The collections budget is what is used for putting materials on the shelves. When it takes six months to get a book that you are waiting for, the shortfall in the collections budget is the reason why!

The Friends are asking for support from the public to let City Council members know how important the library is. People can write letters, send emails, or best of all attend the Council meetings tomorrow between 4:30 and 5:30 (or call during the same time frame). We put out a call for support last year and it made a big difference.

Seattle Public Library

Seattle Public Library

Here’s how you can help: 1) send a handwritten letter to your councilmembers: Jean Godden, Jan Drago, Nick Licata, Bruce Harrell, Tim Burgess, Richard Conlin, Tom Rasmussen, Richard McIver, and Sally Clark at Seattle City Hall, Floor 2, POB 34025, Seattle Wa 98124-4025. Tell them what branch you use, how you use the library, and why the branch is important to you and/or your community. Thank them for past support and ask them to consider increasing the library’s collections budget. 2) Email council members. Their emails are in the form: Tell them your name, the branch you use, how you use the library and how it is important. Thank them for their past support and ask them to increase the library’s collections budget. 3) Call City Council between 4:30 and 5:30 on Oct 8 at 684-0481 or email in the same time frame to: messages received in that hour count as “official testimony” in the first public hearing on the mayor’s budget.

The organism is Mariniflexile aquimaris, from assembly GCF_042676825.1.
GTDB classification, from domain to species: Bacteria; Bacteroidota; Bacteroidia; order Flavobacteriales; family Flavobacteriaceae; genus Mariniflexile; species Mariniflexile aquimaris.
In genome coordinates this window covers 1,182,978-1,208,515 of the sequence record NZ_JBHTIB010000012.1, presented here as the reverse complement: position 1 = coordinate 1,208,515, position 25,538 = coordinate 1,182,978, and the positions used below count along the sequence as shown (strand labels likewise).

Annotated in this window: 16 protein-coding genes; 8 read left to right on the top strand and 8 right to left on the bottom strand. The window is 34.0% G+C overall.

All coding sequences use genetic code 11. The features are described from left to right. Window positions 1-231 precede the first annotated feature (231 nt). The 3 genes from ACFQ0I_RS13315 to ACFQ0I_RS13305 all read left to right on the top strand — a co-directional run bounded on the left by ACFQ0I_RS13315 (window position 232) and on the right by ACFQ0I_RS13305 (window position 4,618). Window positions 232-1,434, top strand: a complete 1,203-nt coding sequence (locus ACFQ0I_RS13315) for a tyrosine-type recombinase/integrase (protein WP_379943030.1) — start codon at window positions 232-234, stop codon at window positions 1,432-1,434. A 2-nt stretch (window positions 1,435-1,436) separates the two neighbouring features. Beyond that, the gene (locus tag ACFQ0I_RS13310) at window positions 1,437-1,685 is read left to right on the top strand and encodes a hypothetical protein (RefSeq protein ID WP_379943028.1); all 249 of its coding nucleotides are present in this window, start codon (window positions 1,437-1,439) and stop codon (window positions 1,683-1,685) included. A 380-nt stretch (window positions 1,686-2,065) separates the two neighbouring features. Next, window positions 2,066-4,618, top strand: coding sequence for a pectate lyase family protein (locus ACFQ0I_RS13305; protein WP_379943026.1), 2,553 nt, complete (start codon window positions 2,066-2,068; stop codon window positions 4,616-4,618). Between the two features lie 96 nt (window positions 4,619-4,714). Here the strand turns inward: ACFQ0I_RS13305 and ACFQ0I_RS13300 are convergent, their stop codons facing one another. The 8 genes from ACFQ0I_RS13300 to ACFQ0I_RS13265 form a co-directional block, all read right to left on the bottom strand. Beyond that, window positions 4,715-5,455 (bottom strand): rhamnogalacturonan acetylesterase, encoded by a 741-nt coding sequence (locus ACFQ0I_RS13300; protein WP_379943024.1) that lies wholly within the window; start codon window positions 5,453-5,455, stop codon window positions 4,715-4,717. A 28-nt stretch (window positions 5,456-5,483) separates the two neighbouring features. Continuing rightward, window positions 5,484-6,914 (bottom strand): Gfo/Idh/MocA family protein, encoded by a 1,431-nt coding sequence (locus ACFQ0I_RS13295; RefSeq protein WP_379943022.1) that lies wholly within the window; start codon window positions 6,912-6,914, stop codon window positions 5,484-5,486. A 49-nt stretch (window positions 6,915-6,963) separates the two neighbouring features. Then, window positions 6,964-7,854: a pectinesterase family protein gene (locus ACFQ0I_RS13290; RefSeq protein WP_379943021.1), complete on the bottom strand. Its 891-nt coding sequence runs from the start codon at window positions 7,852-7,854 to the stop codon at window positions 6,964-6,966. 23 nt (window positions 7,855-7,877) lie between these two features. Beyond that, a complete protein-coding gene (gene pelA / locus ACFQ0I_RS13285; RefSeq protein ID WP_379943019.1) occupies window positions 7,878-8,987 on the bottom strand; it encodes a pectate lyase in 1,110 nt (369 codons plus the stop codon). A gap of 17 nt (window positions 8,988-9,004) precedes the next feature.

More information available on the Friends of Seattle Public Library blog.

McPhee’s Moving to Liquor Store Location

OH, Archie! by Seattle Daily Photo [flickr] via our group pool [#]

As reported by FremontUniverse this afternoon (#), Archie McPhee is moving to the no-man’s land between Wallingford and Fremont, right into the spot currently occupied by the state-controlled liquor store.

Since I walk past that store almost daily, I’m pretty excited that I’ll have something other than Not A Number to amuse me on my way home. However, I am minorly concerned about where I’m going to buy my liquor on the way home if Archie’s takes over that space.

On the other hand, the combination of liquor and Archie McPhee seems like a really excellent business plan.

So… if McPhee’s moves into the liquor store, do they just get to keep the liquor license?? They already have the cocktail supplies, so perhaps they could supply the cocktails as well? My walk home is looking better and better every day!